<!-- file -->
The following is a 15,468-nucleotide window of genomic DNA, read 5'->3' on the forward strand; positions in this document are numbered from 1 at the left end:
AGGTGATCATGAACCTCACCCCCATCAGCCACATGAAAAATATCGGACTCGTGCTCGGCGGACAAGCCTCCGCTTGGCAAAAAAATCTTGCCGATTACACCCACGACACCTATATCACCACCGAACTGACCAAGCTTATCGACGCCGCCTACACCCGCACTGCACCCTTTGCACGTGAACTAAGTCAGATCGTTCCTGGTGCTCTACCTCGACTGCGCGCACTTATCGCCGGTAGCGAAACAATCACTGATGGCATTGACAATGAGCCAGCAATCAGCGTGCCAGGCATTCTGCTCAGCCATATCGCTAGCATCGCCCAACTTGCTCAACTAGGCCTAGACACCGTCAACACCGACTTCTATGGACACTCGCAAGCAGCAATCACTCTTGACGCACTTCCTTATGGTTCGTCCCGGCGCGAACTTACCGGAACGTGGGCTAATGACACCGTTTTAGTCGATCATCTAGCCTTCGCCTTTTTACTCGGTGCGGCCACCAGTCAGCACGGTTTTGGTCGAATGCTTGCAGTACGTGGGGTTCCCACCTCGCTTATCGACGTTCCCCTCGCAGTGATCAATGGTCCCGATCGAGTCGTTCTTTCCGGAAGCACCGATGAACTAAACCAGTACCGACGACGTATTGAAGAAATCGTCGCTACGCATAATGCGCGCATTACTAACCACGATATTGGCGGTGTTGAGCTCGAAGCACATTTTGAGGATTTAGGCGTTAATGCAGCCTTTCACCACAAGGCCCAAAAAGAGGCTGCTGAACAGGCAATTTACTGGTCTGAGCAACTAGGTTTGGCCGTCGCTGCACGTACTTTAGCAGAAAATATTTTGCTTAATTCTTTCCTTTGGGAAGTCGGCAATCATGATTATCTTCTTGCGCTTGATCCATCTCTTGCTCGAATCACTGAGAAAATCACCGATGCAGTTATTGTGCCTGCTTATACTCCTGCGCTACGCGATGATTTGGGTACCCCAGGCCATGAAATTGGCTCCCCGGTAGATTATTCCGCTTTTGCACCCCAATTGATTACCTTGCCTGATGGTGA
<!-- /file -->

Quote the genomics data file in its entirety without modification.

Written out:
The following is a 15,468-nucleotide window of genomic DNA, read 5'->3' on the forward strand; positions in this document are numbered from 1 at the left end:
AGGTGATCATGAACCTCACCCCCATCAGCCACATGAAAAATATCGGACTCGTGCTCGGCGGACAAGCCTCCGCTTGGCAAAAAAATCTTGCCGATTACACCCACGACACCTATATCACCACCGAACTGACCAAGCTTATCGACGCCGCCTACACCCGCACTGCACCCTTTGCACGTGAACTAAGTCAGATCGTTCCTGGTGCTCTACCTCGACTGCGCGCACTTATCGCCGGTAGCGAAACAATCACTGATGGCATTGACAATGAGCCAGCAATCAGCGTGCCAGGCATTCTGCTCAGCCATATCGCTAGCATCGCCCAACTTGCTCAACTAGGCCTAGACACCGTCAACACCGACTTCTATGGACACTCGCAAGCAGCAATCACTCTTGACGCACTTCCTTATGGTTCGTCCCGGCGCGAACTTACCGGAACGTGGGCTAATGACACCGTTTTAGTCGATCATCTAGCCTTCGCCTTTTTACTCGGTGCGGCCACCAGTCAGCACGGTTTTGGTCGAATGCTTGCAGTACGTGGGGTTCCCACCTCGCTTATCGACGTTCCCCTCGCAGTGATCAATGGTCCCGATCGAGTCGTTCTTTCCGGAAGCACCGATGAACTAAACCAGTACCGACGACGTATTGAAGAAATCGTCGCTACGCATAATGCGCGCATTACTAACCACGATATTGGCGGTGTTGAGCTCGAAGCACATTTTGAGGATTTAGGCGTTAATGCAGCCTTTCACCACAAGGCCCAAAAAGAGGCTGCTGAACAGGCAATTTACTGGTCTGAGCAACTAGGTTTGGCCGTCGCTGCACGTACTTTAGCAGAAAATATTTTGCTTAATTCTTTCCTTTGGGAAGTCGGCAATCATGATTATCTTCTTGCGCTTGATCCATCTCTTGCTCGAATCACTGAGAAAATCACCGATGCAGTTATTGTGCCTGCTTATACTCCTGCGCTACGCGATGATTTGGGTACCCCAGGCCATGAAATTGGCTCCCCGGTAGATTATTCCGCTTTTGCACCCCAATTGATTACCTTGCCTGATGGTGA